Execution Memos: Cornyn Slams the Door

During his three-year tenure as Texas attorney general, Sen. John Cornyn was generally considered a strong advocate of open public records. But in November of 2002, just before leaving office, Cornyn issued an opinion that not only reversed a long-standing state policy of public access to certain information, but also potentially created a rationalization for refusing disclosure of many documents long considered public.

In the July/August 2003 issue of The Atlantic Monthly, Alan Berlow reported the contents of 57 executive death penalty case clemency memos prepared by then-Gov. George W. Bush's general counsel, Alberto Gonzales. Berlow obtained the Bush memos last spring, under the Texas open records law. Publication of Berlow's article prompted the Chronicle to file a similar open records request, asking for all of Bush's death-penalty clemency memos, as well as all death-penalty memos prepared for Gov. Rick Perry by General Counsel Bill Jones.

Instead of releasing the documents, J. Kevin Patterson, Perry's assistant general counsel, appealed our request to the AG's office, asserting that both Bush's and Perry's memos (including those already disclosed) are "privileged" attorney-client communications and therefore legally exempt from public disclosure. The memos contain "advice and opinions" from counsel to governor, he argued, "made in confidence in furtherance of the attorney's rendition of professional legal services" to the governor, who uses the memos to decide whether a death row inmate will receive clemency or die by lethal injection. "Disclosure of information relating to such matters would inhibit free discussion among staff personnel as to this type of policy issue," wrote Patterson. On Sept. 10, the AG's office agreed, issuing an opinion, written by Assistant AG June B. Harden, that Perry's memos "may be withheld in their entirety."

It was an opinion that likely would not have been rendered less than a year ago.

Berlow obtained the Bush memos last spring under a 12-year-old interpretation of the open records' exception for attorney-client communications. The long-standing parameters of that exception had been in place since Nov. 26, 1990, when former AG Jim Mattox penned an open records decision on the matter. In brief, Mattox wrote that a governmental entity could not withhold the entirety of any document prepared as part of an attorney-client relationship if the document contained any "factual information" that was not strictly opinion or advice. Under this ruling, each document was reviewed individually, and only information considered privileged or protected under common-law privacy was redacted and withheld from disclosure. Last year, all of that changed.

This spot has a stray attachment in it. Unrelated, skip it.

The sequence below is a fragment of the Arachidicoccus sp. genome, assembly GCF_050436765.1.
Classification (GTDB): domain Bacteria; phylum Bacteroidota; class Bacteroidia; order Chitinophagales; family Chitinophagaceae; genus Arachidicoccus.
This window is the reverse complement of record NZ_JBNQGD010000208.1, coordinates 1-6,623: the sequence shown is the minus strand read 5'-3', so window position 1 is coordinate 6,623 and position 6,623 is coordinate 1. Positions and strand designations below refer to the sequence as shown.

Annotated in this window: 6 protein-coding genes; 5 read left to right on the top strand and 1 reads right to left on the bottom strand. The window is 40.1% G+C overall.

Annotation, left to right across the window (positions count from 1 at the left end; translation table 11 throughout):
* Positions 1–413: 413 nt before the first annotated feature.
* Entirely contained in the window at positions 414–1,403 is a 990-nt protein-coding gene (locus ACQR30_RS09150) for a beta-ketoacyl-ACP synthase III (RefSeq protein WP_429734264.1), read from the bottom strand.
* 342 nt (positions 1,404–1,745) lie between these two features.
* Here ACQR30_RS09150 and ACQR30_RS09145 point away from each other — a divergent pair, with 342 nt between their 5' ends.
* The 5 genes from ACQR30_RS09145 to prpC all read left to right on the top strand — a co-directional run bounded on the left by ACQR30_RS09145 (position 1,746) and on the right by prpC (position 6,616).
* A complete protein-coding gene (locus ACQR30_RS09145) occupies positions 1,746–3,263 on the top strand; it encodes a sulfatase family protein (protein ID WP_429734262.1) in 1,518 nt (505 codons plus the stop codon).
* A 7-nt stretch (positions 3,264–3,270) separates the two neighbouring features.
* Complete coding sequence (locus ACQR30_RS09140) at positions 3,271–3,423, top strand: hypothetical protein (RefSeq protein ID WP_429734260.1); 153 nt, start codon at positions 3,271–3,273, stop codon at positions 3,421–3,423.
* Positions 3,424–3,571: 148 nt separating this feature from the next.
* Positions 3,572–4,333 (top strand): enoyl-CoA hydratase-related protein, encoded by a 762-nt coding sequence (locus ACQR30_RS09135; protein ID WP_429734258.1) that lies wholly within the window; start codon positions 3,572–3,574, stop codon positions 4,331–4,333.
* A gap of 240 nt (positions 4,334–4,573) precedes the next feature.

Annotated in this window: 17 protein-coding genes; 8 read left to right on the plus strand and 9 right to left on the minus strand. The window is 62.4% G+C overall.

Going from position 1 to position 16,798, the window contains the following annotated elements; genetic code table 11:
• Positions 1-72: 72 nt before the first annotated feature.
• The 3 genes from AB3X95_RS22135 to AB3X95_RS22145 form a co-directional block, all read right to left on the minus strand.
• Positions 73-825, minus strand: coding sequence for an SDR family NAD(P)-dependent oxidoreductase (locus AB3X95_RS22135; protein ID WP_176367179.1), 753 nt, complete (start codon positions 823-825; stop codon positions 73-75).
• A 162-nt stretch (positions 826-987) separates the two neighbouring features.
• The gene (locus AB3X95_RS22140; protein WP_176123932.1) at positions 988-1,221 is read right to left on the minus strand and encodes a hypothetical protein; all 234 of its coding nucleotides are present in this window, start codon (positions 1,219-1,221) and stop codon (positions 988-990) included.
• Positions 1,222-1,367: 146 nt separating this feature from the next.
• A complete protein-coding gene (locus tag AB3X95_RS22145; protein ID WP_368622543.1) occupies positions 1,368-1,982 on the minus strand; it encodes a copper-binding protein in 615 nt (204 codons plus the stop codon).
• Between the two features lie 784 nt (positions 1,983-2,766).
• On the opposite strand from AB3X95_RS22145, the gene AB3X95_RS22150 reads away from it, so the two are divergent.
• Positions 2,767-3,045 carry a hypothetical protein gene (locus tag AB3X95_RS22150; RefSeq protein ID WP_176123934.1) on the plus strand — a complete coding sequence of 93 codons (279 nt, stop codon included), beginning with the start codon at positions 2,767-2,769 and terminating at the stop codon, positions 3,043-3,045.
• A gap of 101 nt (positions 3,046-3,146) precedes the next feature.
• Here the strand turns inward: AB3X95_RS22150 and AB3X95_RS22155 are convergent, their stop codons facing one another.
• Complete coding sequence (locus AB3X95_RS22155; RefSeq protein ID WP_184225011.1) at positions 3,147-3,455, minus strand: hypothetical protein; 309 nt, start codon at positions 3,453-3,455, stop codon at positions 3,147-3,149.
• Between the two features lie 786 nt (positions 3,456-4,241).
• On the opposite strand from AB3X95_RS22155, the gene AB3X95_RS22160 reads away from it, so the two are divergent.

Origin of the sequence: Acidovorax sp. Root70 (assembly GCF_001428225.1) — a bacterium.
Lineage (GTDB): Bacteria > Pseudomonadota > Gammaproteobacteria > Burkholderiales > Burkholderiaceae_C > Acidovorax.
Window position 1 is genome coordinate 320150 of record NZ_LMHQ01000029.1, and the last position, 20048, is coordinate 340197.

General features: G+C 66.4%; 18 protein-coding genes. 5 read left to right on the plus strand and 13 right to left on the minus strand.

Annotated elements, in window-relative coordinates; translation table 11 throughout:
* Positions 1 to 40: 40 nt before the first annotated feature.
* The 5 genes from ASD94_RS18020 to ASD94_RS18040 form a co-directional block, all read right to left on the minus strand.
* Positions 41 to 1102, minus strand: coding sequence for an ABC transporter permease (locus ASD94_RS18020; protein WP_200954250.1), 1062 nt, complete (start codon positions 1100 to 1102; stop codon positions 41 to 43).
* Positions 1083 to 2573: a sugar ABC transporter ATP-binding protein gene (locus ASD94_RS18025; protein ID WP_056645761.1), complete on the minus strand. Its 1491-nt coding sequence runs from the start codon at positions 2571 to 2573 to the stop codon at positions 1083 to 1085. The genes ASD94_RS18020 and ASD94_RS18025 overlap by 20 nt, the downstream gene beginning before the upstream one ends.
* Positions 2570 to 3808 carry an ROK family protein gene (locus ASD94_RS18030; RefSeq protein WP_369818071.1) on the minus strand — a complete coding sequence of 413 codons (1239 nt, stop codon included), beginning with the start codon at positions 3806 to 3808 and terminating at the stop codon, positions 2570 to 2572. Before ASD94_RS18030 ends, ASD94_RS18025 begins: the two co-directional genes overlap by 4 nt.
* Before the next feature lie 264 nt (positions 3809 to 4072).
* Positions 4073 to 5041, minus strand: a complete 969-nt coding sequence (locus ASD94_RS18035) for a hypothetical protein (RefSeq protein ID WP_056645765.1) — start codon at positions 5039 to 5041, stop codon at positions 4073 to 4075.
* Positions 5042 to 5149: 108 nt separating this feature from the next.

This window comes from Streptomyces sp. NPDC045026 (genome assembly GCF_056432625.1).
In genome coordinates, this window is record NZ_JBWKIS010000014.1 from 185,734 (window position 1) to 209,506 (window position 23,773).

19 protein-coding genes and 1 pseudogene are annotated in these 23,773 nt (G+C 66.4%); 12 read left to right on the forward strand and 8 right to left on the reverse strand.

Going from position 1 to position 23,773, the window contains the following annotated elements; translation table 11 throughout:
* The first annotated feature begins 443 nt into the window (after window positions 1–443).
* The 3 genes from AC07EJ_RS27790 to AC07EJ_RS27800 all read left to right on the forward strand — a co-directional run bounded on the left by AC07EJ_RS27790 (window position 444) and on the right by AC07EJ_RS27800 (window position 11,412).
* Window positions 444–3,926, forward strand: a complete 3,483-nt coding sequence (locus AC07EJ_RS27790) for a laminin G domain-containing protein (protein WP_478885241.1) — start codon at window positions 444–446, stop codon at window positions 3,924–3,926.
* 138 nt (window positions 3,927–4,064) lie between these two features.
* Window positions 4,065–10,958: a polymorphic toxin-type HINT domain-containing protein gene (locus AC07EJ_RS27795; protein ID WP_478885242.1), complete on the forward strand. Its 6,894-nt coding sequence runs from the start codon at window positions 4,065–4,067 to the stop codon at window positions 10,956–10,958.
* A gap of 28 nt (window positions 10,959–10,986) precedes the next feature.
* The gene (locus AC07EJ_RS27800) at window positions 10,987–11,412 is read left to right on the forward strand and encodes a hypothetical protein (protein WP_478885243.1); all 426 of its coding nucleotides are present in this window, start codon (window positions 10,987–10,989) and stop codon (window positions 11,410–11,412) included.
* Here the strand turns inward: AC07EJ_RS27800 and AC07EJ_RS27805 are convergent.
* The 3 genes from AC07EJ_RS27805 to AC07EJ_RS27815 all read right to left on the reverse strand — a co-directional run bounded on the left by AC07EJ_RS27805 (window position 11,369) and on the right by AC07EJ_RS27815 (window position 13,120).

On Nov. 30, 2002, in the next-to-last open records decision penned by then-Attorney General John Cornyn, he opined that whether a document will be considered privileged attorney-client communication -- and thus exempt from public disclosure -- depends more on the facts surrounding the document's creation rather then on the document's content. As such, whether the document contains "factual information" that would otherwise be public matters less than a determination of whether the document was: 1) intended as a "confidential" or privileged document, and 2) whether the document's confidentiality has been maintained.

According to Cornyn's "re-evaluation" of Mattox's 1990 rule, the decision to restrict previously public information under his new "intent" scheme was "suggested" in recent Texas Supreme Court opinions regarding attorney-client communications. But it isn't clear why or how a court opinion would affect the release of purely "factual information" -- except, perhaps, that reviewing and redacting is a cumbersome job. "[I]n restricting the scope of [the attorney-client exception] to 'privileged' information, this office has engaged in a practice of conducting a word-by-word examination in documents, granting the exception only to the very specific information comprising a 'client confidence' or attorney advice, opinion, or analysis," Cornyn wrote. "We now reconsider this practice." In short, Cornyn wrote that when the intent of an attorney-client communication is that the document will remain confidential, and when that confidentiality has been maintained, the government should have the same privacy protections as private citizens. "A governmental body has as much right as a private individual to consult with its attorney without risking the disclosure of [those] communications," he wrote.

In challenging the Chronicle's open records request, Perry's office also sought to extend Cornyn's November 2002 decision to exempt from disclosure the previously released Bush memos. In late August they dropped that specific challenge, telling us that they would release those memos. As it turned out, the governor's office was in possession of only 10 of the 135 previously released memos, which Patterson now says he simply "forgot" to mention, and that to receive the additional memos the Chronicle would have to file a new request with the Texas State Library and Archives Commission. On Sept. 17, we filed that request -- which is again being appealed to the AG's office for clarification on whether, and in what form, Bush's memos may be released, in light of the changes wrought by Cornyn's 2002 decision. A decision from the AG is expected in early December.

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